In official languages, we provide over 5,000 days of interpretation for Parliament, nearly 7,000 days of conference interpretation, and over 4,500 hours of closed captioning for sessions in the House of Commons, the Senate, and your committees. Lastly, we supply over 9,700 hours of visual interpretation.
I now would like to talk to you about what we do for indigenous languages. The data that I just mentioned contextualizes the translation bureau's current capacity in providing services in indigenous languages.
The bureau is well equipped to meet the current demand, in particular through partnerships it has established over time with a number of indigenous organizations. Our mandate is clear: we are here to serve Parliament.
If Parliament chooses to increase the demand for services in indigenous languages, as the exclusive provider of language services, the translation bureau will regard it as its duty to meet that demand.
Requests for services in indigenous languages are few and far between compared with the overall volume of translation and interpretation requests for all languages combined. Thus, of the 170,000 translation and interpretation requests we handled in 2017-18, approximately 760, or 0.5% of the total volume, involved indigenous languages. Of those 760 requests, nearly 85% were for Inuit languages. The other requests were spread among 28 language combinations.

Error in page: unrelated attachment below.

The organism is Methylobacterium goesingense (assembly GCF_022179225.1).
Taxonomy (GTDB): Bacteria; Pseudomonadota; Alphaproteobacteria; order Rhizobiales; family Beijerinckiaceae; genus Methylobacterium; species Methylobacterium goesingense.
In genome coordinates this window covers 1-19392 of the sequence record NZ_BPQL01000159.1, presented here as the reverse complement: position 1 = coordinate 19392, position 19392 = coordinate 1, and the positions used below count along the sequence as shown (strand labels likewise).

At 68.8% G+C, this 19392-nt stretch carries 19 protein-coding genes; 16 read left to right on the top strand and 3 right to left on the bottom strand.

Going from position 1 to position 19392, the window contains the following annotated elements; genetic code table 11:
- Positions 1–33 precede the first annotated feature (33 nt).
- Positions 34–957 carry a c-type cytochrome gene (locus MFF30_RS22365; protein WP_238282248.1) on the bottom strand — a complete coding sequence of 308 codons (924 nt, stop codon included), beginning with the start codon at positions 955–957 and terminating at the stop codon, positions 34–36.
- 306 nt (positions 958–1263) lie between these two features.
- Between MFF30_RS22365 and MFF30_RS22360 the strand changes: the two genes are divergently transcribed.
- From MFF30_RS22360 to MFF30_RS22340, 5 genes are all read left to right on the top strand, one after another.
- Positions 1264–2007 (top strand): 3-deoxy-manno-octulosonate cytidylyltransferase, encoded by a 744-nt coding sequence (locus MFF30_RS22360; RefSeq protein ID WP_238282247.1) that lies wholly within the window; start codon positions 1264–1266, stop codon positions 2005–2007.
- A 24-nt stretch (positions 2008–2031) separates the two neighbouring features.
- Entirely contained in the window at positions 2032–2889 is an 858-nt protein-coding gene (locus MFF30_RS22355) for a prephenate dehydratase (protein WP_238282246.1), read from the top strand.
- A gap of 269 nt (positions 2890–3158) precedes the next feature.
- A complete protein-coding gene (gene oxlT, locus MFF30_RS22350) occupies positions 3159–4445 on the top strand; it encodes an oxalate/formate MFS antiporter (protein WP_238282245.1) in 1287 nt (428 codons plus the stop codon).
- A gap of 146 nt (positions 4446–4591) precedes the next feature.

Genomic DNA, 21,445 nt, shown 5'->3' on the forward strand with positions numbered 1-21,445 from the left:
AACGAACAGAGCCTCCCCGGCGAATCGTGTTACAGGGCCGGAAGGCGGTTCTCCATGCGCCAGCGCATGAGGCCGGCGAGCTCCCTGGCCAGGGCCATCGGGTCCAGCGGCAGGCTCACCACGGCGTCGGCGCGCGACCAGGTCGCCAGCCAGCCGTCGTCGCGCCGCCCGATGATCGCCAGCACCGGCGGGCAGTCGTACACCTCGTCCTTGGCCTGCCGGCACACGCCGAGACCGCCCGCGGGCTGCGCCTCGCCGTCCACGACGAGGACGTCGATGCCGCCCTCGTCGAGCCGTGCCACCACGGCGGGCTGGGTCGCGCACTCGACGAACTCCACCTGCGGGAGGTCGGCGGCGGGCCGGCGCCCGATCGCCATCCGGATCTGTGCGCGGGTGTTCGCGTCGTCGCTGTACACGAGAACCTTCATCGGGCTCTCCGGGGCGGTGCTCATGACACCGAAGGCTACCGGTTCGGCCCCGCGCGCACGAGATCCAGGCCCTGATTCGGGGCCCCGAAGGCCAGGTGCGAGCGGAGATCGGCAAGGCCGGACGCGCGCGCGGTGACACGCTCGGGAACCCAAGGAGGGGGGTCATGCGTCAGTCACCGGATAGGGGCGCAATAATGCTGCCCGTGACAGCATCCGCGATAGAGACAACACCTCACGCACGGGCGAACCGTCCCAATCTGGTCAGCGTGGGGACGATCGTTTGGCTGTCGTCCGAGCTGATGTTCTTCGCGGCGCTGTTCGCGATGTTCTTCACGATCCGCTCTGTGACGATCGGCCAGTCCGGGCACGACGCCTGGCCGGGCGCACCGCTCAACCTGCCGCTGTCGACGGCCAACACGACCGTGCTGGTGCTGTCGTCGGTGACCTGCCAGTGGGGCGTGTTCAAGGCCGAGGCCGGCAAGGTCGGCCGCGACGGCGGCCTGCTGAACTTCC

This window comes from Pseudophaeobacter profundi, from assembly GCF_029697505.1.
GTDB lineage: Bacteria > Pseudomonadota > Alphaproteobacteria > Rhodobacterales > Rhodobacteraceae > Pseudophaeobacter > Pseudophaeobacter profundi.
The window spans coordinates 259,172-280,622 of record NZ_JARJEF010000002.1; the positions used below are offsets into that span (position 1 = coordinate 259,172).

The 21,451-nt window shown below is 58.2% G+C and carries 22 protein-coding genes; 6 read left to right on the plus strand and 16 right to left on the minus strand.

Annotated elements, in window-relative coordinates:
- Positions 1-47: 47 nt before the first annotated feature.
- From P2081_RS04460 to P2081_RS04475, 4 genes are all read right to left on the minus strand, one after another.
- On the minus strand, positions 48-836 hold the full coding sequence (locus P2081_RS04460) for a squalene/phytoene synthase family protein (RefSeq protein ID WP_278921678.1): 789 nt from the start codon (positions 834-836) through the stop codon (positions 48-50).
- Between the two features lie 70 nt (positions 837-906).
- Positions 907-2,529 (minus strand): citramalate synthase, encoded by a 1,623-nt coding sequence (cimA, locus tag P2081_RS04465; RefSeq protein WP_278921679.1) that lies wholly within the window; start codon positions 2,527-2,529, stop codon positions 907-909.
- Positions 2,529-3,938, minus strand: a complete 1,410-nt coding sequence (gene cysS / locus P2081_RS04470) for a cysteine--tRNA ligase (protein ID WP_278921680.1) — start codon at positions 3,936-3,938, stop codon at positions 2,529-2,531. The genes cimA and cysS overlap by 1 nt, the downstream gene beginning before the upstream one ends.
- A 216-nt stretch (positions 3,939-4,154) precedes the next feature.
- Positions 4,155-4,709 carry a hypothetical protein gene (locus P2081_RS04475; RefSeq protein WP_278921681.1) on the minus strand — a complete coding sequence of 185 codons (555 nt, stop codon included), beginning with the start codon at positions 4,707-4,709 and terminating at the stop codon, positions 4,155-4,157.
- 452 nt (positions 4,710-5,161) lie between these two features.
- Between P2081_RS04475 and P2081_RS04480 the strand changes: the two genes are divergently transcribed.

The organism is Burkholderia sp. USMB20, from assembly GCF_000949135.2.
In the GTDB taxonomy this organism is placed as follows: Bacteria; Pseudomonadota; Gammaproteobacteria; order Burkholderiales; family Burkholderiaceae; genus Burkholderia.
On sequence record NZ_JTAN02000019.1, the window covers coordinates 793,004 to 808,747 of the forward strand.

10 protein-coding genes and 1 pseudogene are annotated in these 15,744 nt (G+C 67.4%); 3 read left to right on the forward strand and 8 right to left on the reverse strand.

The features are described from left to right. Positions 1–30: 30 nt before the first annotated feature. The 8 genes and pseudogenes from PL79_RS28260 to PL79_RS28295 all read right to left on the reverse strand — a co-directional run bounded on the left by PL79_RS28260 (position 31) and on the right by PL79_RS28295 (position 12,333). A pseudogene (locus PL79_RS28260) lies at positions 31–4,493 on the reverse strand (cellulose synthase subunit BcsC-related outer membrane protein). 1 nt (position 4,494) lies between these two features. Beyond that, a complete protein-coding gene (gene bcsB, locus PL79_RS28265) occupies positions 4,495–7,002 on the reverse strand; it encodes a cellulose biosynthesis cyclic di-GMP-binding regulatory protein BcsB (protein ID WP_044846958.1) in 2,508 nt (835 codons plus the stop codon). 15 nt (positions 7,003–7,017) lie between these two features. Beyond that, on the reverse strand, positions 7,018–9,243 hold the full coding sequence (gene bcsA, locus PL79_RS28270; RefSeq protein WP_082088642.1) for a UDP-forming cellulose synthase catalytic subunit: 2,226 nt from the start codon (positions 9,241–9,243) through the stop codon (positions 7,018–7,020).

As for interpretation, requests from the House of Commons and Senate committees have totalled 33 days of interpretation in indigenous languages since 2016, primarily in Cree—East and Plains—Inuktitut, and Dene.
In 2009, the bureau worked with the Senate on a pilot project aimed at providing interpretation services in lnuktitut to senators Charlie Watt and Willie Adams, stemming from one of the recommendations in the fifth report of the Standing Committee on Rules, Procedures and the Rights of Parliament. Pursuant to the affirmation of aboriginal rights of the first nations, the report recommended that the use of lnuktitut be allowed in Senate deliberations, in addition to English and French.